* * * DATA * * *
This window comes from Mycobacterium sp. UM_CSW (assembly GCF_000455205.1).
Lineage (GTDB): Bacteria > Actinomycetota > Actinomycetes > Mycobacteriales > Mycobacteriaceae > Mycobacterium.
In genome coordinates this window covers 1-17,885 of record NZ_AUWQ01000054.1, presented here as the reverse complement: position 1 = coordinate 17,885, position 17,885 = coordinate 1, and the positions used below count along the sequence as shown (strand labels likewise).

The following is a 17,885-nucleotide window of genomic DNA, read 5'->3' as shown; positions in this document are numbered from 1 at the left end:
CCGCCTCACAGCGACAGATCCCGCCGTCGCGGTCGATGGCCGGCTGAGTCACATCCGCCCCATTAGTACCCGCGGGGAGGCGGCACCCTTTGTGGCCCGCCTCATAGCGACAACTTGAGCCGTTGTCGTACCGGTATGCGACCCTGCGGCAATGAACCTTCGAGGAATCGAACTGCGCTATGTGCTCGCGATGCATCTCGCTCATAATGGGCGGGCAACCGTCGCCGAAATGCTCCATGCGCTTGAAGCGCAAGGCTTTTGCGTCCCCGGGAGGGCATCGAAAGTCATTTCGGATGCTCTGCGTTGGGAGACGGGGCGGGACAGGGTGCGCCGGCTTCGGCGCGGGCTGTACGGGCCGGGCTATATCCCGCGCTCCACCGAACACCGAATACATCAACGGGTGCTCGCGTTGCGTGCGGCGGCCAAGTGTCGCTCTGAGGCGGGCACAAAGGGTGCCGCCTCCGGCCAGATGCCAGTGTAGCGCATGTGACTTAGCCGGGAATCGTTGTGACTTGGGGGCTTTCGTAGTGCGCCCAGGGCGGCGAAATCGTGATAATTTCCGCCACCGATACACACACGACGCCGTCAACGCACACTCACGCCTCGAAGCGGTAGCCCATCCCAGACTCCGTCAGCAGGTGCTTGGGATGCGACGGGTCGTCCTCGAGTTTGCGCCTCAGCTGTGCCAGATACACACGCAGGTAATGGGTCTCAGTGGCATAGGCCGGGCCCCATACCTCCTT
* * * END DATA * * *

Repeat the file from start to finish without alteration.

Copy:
This window comes from Mycobacterium sp. UM_CSW (assembly GCF_000455205.1).
Lineage (GTDB): Bacteria > Actinomycetota > Actinomycetes > Mycobacteriales > Mycobacteriaceae > Mycobacterium.
In genome coordinates this window covers 1-17,885 of record NZ_AUWQ01000054.1, presented here as the reverse complement: position 1 = coordinate 17,885, position 17,885 = coordinate 1, and the positions used below count along the sequence as shown (strand labels likewise).

The following is a 17,885-nucleotide window of genomic DNA, read 5'->3' as shown; positions in this document are numbered from 1 at the left end:
CCGCCTCACAGCGACAGATCCCGCCGTCGCGGTCGATGGCCGGCTGAGTCACATCCGCCCCATTAGTACCCGCGGGGAGGCGGCACCCTTTGTGGCCCGCCTCATAGCGACAACTTGAGCCGTTGTCGTACCGGTATGCGACCCTGCGGCAATGAACCTTCGAGGAATCGAACTGCGCTATGTGCTCGCGATGCATCTCGCTCATAATGGGCGGGCAACCGTCGCCGAAATGCTCCATGCGCTTGAAGCGCAAGGCTTTTGCGTCCCCGGGAGGGCATCGAAAGTCATTTCGGATGCTCTGCGTTGGGAGACGGGGCGGGACAGGGTGCGCCGGCTTCGGCGCGGGCTGTACGGGCCGGGCTATATCCCGCGCTCCACCGAACACCGAATACATCAACGGGTGCTCGCGTTGCGTGCGGCGGCCAAGTGTCGCTCTGAGGCGGGCACAAAGGGTGCCGCCTCCGGCCAGATGCCAGTGTAGCGCATGTGACTTAGCCGGGAATCGTTGTGACTTGGGGGCTTTCGTAGTGCGCCCAGGGCGGCGAAATCGTGATAATTTCCGCCACCGATACACACACGACGCCGTCAACGCACACTCACGCCTCGAAGCGGTAGCCCATCCCAGACTCCGTCAGCAGGTGCTTGGGATGCGACGGGTCGTCCTCGAGTTTGCGCCTCAGCTGTGCCAGATACACACGCAGGTAATGGGTCTCAGTGGCATAGGCCGGGCCCCATACCTCCTT